The Young Chef Olympiad, which flagged off yesterday has city’s culinary mavens Sanjeev Kapoor, Karen Anand and Ranveer Brar on the panel.
The 5th edition of the Young Chef Olympiad, which flagged off in Delhi yesterday is poised to be bigger than its previous editions with over 55 countries participating this year. Students from some of the world’s best culinary and hospitality institutions will be pitted against each other to win the coveted YCO 2019 trophy, a cash prize of USD 10,000 and an acknowledgment of their skills from celebrated industry stalwarts at the end of this five-day long competition.
From India, city-based chefs Ranveer Brar, Avijit Ghosh, Padma Shri Chef Sanjeev Kapoor – who is the mentor and principal judge for the event – and food expert and writer Karen Anand will take the judges’ chair at the competition. International chefs such as Michelin Star Chef John Wood, Chef Scott Baechler, and Chef Enrico Bricarello will join them.
Karen Anand, who has been associated with YCO previously is delighted to be back on the seat again, she says, “I have seen it grow from a small competition with a few students to the huge success it is today with international students from around the world.”
The cuisines are exotic and the skills on the kitchen table displayed by these students supersede expectations. The level of competitiveness is skyrocketing, “the cuisines seem to be getting better, the level seems to be getting higher and the judges seem to be getting more. So, I am really looking forward to a very high standard and having a great time,” says Karen.
Chef Avijit Ghosh explains that the criteria for judging entails two halves based on technique and taste and stresses that he will strictly be only judging the participants, “As Judges, we will be strictly involved only in the marking and not mentoring the young chefs as each contestant has a mentor for their country. Our criteria for judging will be based on many factors such as table set up, a method of cooking, use of right ingredients and equipment, hygiene, portion size, presentation, taste, texture and practicality of service among other things.”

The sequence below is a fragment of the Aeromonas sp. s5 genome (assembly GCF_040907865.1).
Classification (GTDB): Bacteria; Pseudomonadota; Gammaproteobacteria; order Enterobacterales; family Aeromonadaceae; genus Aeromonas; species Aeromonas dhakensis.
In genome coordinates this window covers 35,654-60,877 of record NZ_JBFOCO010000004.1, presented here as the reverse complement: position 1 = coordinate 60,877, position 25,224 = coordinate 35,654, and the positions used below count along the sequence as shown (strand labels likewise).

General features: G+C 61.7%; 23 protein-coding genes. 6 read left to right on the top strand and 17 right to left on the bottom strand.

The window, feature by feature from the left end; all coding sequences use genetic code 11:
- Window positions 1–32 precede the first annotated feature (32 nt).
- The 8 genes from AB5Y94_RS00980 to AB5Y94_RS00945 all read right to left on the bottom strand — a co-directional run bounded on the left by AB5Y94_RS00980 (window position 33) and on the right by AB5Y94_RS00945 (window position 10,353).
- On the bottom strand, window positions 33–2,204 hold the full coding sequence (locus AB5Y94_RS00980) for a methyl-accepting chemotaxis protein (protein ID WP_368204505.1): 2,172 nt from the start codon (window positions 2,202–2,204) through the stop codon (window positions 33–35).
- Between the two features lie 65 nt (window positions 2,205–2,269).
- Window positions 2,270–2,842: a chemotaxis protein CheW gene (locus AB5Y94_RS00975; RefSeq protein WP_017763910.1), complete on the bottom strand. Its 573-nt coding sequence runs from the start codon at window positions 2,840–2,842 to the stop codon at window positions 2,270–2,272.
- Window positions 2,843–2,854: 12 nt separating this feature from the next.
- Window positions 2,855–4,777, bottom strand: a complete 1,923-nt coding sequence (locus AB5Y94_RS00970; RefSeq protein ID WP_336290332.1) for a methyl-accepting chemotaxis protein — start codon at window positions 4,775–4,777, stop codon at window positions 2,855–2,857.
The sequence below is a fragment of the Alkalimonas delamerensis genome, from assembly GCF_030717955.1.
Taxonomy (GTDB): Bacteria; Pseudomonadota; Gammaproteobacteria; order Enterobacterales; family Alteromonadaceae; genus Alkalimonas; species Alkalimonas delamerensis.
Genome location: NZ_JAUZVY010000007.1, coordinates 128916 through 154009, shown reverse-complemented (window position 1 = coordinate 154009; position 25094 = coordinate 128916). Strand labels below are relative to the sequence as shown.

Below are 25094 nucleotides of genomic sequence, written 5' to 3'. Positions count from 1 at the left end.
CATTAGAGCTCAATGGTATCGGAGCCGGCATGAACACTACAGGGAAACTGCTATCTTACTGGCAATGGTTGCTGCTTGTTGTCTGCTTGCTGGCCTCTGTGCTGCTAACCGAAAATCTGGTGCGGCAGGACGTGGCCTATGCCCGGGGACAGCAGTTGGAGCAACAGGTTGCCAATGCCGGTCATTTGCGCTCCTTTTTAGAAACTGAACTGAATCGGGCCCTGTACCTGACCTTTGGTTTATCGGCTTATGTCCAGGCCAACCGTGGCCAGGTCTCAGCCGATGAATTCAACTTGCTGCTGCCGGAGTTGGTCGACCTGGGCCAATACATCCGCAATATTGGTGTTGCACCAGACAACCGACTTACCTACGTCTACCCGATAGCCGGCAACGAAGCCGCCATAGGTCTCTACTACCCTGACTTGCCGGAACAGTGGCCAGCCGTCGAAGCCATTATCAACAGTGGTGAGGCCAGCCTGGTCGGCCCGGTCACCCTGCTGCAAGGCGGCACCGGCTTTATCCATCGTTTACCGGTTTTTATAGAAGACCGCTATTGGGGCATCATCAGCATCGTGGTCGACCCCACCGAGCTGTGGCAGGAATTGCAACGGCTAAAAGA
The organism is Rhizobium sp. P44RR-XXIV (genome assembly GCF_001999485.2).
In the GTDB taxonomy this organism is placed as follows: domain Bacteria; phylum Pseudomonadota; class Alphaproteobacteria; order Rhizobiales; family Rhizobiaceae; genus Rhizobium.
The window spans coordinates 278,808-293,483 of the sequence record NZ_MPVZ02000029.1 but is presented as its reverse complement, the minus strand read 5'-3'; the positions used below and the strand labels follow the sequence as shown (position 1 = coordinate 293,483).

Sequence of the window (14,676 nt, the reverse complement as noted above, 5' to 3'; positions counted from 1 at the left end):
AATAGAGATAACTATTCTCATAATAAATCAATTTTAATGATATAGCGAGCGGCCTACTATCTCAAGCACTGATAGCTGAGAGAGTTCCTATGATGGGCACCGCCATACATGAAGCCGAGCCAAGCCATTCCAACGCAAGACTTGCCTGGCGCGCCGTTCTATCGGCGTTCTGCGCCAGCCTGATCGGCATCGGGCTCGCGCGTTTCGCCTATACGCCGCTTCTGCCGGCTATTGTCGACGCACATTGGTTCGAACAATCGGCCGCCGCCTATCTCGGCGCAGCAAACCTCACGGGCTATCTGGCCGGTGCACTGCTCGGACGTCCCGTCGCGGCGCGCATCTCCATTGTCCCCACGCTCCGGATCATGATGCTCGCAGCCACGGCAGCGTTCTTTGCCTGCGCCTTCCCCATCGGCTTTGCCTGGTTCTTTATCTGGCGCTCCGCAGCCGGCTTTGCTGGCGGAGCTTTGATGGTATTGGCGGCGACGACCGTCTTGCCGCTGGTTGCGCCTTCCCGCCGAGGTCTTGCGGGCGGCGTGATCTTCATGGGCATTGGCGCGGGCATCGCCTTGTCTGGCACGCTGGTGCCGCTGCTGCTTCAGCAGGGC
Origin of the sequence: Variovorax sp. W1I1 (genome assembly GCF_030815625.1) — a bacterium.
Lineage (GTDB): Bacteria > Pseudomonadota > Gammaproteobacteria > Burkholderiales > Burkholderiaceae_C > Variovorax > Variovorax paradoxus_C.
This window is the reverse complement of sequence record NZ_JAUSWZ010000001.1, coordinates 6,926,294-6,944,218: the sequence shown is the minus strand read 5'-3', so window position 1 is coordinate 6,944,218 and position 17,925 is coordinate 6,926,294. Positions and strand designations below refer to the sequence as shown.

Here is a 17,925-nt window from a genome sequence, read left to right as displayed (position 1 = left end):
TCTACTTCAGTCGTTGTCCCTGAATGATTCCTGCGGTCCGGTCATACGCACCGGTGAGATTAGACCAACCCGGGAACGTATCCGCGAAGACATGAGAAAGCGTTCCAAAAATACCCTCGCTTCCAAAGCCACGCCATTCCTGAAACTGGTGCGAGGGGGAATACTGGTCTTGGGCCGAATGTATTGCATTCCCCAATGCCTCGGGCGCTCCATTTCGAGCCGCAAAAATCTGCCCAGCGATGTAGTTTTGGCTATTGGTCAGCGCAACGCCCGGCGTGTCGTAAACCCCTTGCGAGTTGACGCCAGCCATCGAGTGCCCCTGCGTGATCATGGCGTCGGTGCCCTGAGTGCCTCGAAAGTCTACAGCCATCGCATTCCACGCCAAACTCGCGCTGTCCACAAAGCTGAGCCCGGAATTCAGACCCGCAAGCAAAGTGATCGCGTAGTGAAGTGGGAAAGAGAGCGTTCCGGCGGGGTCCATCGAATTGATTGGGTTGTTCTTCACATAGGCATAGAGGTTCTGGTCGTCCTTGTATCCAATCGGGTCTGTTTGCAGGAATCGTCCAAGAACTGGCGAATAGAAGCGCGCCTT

While YCO is the only annual cooking Olympics for culinary students across the world, it is worthwhile to ask how these competitions might help young chefs push the envelope further. Michelin Star Chef John Wood prods, “I believe that the competition teaches you about timing and accuracy. It teaches you the difference between a cook and chef and that is what is important. It is great to win it and get prizes but just being part of it is a massive thing for all the students,” he says.
Ask him what he is looking at this year and he says, “I think the qualities I am seeking is being a chef is about being structured, organized and calm under the highly pressurized situation. It is about understanding that this is your cooking, confidently delivering your dishes and practicing over those dishes on a regular basis before the competition is very important and hopefully they would have done that because when you practice on a regular basis it comes quite natural. So I am hoping that the chefs will come with higher qualities than last year. Pushing the competition to be more challenging than it was last year.”
Organized by the International Institute of Hotel Management, the International Hospitality Council, London and supported by the Ministry of Tourism, Government of India, this year 19-year-old Madhumita Krishnasamy will represent India at the competition. The third-year student at International Institute of Hotel Management in Bengaluru will compete with 55 contestants from all over the world to win the coveted title. The first two rounds will take place in Delhi, followed by Pune and will proceed to Kolkata for the finals.